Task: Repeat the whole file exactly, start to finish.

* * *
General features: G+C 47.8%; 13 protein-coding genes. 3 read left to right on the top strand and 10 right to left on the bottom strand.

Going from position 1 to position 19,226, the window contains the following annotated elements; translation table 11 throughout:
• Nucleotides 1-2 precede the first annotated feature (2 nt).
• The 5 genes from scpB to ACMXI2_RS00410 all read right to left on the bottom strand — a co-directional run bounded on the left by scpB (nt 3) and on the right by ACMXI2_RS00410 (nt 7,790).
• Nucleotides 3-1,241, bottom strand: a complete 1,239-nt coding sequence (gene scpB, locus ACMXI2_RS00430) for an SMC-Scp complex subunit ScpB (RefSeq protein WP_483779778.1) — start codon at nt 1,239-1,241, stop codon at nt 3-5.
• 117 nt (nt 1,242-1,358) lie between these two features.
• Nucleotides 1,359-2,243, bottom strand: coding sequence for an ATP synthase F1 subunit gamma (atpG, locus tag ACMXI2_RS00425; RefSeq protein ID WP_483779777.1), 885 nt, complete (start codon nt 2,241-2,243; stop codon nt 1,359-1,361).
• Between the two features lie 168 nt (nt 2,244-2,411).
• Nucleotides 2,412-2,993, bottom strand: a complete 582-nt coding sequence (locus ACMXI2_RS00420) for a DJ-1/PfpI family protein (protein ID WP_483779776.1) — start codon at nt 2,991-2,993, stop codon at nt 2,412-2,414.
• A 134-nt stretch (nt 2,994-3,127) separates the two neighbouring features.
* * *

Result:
General features: G+C 47.8%; 13 protein-coding genes. 3 read left to right on the top strand and 10 right to left on the bottom strand.

Going from position 1 to position 19,226, the window contains the following annotated elements; translation table 11 throughout:
• Nucleotides 1-2 precede the first annotated feature (2 nt).
• The 5 genes from scpB to ACMXI2_RS00410 all read right to left on the bottom strand — a co-directional run bounded on the left by scpB (nt 3) and on the right by ACMXI2_RS00410 (nt 7,790).
• Nucleotides 3-1,241, bottom strand: a complete 1,239-nt coding sequence (gene scpB, locus ACMXI2_RS00430) for an SMC-Scp complex subunit ScpB (RefSeq protein WP_483779778.1) — start codon at nt 1,239-1,241, stop codon at nt 3-5.
• 117 nt (nt 1,242-1,358) lie between these two features.
• Nucleotides 1,359-2,243, bottom strand: coding sequence for an ATP synthase F1 subunit gamma (atpG, locus tag ACMXI2_RS00425; RefSeq protein ID WP_483779777.1), 885 nt, complete (start codon nt 2,241-2,243; stop codon nt 1,359-1,361).
• Between the two features lie 168 nt (nt 2,244-2,411).
• Nucleotides 2,412-2,993, bottom strand: a complete 582-nt coding sequence (locus ACMXI2_RS00420) for a DJ-1/PfpI family protein (protein ID WP_483779776.1) — start codon at nt 2,991-2,993, stop codon at nt 2,412-2,414.
• A 134-nt stretch (nt 2,994-3,127) separates the two neighbouring features.